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Low-residency PhD program? 
4th-May-2007 12:23 pm
Just an opinion poll of sorts. I'm considering applying for the PhD in English specializing in Rhetoric and Textual Studies at Old Dominion University. They have a low-residency option, which is very appealing to me as distance has been my primary reason for failing to begin a doctoral program. I'm already on faculty at my university. The sole reason for me to pursue this degree would be to have additional employment possibilities be opened up to me in the future, as most state universities and community colleges prefer a terminal degree these days. I have no interest in tenure track professor-ships, nor do I care about working for a "name" institution.

Do you think this degree would be regarded as "less than" a traditional residential program? The nearest program of that sort to me is nearly two hours away, and would be a serious hardship to me and my family if I were to pursue it at this time. Or should I just rest on my laurels with my MA and hope my present institution never sees fit to cancel my contract? ;)

Any insight helpful. Thanks! :)
4th-May-2007 04:52 pm (UTC)
I don't think the degree would be regarded as "less than" a traditional residential program. As long as you complete your dissertation and do a good job, all around, a disciplinary Ph.D. is a Ph.D. is a Ph.D. (well, except for some poor schmucks who really believe that it's all about the prestige name).

Just be careful to see that the program meets all your needs besides the low residency issue. Are there people there with whom you can work? Will they give you sufficient support when you're working long distance? If the answers are yes, then go for it.
4th-May-2007 06:35 pm (UTC)
Great questions to consider. Thanks! :)
4th-May-2007 04:54 pm (UTC)
it sounds like a good idea for you, but maybe you should talk to your chair or other tenured faculty at your uni to get an idea of what they think as well.
4th-May-2007 06:34 pm (UTC)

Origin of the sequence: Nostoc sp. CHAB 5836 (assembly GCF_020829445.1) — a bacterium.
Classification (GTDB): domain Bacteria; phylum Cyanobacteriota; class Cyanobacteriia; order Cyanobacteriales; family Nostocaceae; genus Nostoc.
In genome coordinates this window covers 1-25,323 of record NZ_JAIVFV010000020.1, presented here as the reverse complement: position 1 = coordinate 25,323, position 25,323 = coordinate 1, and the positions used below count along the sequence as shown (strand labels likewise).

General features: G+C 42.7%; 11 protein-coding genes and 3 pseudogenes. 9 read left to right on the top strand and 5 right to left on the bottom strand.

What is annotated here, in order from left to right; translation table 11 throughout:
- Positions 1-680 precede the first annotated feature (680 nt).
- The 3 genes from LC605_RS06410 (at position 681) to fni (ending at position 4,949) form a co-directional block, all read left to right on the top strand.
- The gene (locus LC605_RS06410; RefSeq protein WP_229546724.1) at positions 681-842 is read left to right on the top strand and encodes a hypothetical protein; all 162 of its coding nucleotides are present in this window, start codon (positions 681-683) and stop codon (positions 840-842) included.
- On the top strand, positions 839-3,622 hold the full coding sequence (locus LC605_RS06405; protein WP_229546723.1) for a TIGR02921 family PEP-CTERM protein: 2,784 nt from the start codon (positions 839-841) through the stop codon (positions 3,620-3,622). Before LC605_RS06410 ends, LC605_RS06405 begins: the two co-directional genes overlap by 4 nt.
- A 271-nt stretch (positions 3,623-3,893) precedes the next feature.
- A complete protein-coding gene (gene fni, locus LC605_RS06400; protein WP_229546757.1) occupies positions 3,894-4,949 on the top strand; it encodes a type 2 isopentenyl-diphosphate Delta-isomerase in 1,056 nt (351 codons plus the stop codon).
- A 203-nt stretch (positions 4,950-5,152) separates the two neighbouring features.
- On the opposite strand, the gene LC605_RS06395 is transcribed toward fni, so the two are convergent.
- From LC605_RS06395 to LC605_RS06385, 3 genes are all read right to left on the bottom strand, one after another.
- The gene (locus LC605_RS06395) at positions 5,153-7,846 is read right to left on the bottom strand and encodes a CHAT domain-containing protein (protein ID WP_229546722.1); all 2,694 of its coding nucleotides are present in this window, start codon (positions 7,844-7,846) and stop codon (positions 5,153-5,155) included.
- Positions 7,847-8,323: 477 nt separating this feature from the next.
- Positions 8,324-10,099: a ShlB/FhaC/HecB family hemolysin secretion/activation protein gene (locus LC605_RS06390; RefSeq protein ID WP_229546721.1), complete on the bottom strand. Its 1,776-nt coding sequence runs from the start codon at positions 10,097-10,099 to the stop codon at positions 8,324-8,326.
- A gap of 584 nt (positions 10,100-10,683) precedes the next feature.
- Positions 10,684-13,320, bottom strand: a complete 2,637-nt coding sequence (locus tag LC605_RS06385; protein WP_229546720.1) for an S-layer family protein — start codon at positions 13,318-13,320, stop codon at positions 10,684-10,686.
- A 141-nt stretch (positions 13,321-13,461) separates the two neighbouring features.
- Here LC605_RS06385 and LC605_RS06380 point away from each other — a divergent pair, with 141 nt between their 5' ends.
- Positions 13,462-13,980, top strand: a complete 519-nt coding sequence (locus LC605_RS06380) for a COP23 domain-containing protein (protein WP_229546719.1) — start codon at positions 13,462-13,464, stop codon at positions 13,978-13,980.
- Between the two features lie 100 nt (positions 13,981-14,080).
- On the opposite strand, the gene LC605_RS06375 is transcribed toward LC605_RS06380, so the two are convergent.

Yeah, I'm gauging a lot of people's opinions on this, including my fellow faculty and dean. Opinions are mixed, but nobody's quite fully castigated the idea yet. :)
4th-May-2007 04:58 pm (UTC)
textual studies has certainly changed its meaning of late.
4th-May-2007 06:33 pm (UTC)
What more classical definition would you prefer, just out of curiosity? Is it the line about "verbal, graphic, and visual texts" that's bothersome?

I'm not looking for an argument, I just honestly would like to know what you mean. :)
4th-May-2007 06:48 pm (UTC)
I think of textual criticism, i.e. the emendation and constitution of texts. This program sounds like new criticism with a literary theory overlay and a gesture towards producing composition teachers.

If anything was bothersome, it was this line: "Emphasis is placed on how texts are composed, constructed, produced, as well as how they function within and promote the formation of (inter)personal, social, cultural, and political sites."
4th-May-2007 07:16 pm (UTC)
This program sounds like new criticism with a literary theory overlay and a gesture towards producing composition teachers.

I see what you mean, yeah. It's not that kind of textual criticism, so it's unfortunate that they didn't chose a different term. The program's aim to produce composition teachers is my overall career goal here, so that's not problematic to me in the least. What you've italicized, though, is admittedly a little bit odd in terms of phrasing and seems overly vague.
4th-May-2007 07:20 pm (UTC)
Oh, please do not misunderstand me. I am not criticizing the goals of the program, but commenting on the language in current use. Imagine what a program in rhetoric and textual studies would do 50 years ago!
4th-May-2007 08:23 pm (UTC)
Oh, I'm not. I agree that interpretations have certainly changed over the years!
4th-May-2007 10:36 pm (UTC)
That is not exactly what I meant, but it is, of course, true too.
4th-May-2007 07:08 pm (UTC)
I (and anyone I've ever talked to) certainly do see a Ph.D. with low residency or no residency requirement program as "less than" a residential program. I'm likely to be biased because I'm in a full-time residency required program.

That doesn't mean that this program can't work for you. It seems like it may fit your needs/desires, but it's just not true that the two types of Ph.D. programs would be viewed as equal.
4th-May-2007 07:17 pm (UTC)
Even though I have no aspirations toward a tenure-track position? I appreciate your honesty, but I'm also not trying to "steal" a position from someone who went to Harvard or something. ;)
4th-May-2007 07:23 pm (UTC)
Don't get me wrong. I think the program could be great, especially given your situation.

But academia in general is very hierarchical.
4th-May-2007 08:16 pm (UTC)
But academia in general is very hierarchical.

Which is literally the one and only thing that bugs me about it. It's a little too much like cafeteria tables in high school. ;)
4th-May-2007 07:55 pm (UTC)